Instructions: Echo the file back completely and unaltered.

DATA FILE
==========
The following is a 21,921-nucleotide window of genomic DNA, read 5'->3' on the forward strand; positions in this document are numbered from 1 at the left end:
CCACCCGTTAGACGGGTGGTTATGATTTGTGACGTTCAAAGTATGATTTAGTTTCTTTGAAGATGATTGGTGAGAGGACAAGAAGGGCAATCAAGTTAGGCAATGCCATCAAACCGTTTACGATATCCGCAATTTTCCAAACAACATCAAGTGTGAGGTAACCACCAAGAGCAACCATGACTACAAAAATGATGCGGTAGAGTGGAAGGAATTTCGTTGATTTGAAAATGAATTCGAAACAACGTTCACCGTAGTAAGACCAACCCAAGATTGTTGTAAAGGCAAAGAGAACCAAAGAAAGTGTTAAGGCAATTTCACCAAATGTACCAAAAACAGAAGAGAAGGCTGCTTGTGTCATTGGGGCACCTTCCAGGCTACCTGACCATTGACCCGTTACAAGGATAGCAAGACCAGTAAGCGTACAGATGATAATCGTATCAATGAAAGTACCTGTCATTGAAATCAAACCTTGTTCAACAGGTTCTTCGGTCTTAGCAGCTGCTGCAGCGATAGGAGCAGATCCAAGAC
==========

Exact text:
The following is a 21,921-nucleotide window of genomic DNA, read 5'->3' on the forward strand; positions in this document are numbered from 1 at the left end:
CCACCCGTTAGACGGGTGGTTATGATTTGTGACGTTCAAAGTATGATTTAGTTTCTTTGAAGATGATTGGTGAGAGGACAAGAAGGGCAATCAAGTTAGGCAATGCCATCAAACCGTTTACGATATCCGCAATTTTCCAAACAACATCAAGTGTGAGGTAACCACCAAGAGCAACCATGACTACAAAAATGATGCGGTAGAGTGGAAGGAATTTCGTTGATTTGAAAATGAATTCGAAACAACGTTCACCGTAGTAAGACCAACCCAAGATTGTTGTAAAGGCAAAGAGAACCAAAGAAAGTGTTAAGGCAATTTCACCAAATGTACCAAAAACAGAAGAGAAGGCTGCTTGTGTCATTGGGGCACCTTCCAGGCTACCTGACCATTGACCCGTTACAAGGATAGCAAGACCAGTAAGCGTACAGATGATAATCGTATCAATGAAAGTACCTGTCATTGAAATCAAACCTTGTTCAACAGGTTCTTCGGTCTTAGCAGCTGCTGCAGCGATAGGAGCAGATCCAAGAC